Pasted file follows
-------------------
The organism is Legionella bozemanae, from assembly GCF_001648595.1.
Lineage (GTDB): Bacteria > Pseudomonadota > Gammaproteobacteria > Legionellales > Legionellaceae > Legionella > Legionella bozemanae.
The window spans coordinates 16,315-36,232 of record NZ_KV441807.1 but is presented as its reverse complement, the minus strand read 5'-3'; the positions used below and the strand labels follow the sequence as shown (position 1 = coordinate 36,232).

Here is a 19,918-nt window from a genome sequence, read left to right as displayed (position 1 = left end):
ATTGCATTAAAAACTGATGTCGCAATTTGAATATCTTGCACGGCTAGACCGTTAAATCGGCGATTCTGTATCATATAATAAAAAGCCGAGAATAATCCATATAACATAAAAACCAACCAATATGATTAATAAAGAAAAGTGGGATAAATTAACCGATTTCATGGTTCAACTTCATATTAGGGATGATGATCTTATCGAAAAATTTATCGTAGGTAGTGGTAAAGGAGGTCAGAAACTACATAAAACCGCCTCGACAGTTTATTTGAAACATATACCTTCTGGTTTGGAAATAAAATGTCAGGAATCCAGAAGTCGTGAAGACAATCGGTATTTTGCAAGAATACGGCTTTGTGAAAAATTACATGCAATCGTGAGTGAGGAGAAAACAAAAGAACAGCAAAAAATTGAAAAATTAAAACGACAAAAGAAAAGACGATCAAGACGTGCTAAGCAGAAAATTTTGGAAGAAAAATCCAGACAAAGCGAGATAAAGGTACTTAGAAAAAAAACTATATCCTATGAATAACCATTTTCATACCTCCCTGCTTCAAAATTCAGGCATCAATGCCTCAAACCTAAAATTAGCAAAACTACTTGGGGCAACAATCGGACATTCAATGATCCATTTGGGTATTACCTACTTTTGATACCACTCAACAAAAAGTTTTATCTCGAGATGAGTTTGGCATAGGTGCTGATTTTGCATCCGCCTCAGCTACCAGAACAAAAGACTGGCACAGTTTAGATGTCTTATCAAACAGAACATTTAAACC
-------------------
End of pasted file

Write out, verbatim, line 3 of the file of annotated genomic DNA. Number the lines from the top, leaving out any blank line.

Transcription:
The window spans coordinates 16,315-36,232 of record NZ_KV441807.1 but is presented as its reverse complement, the minus strand read 5'-3'; the positions used below and the strand labels follow the sequence as shown (position 1 = coordinate 36,232).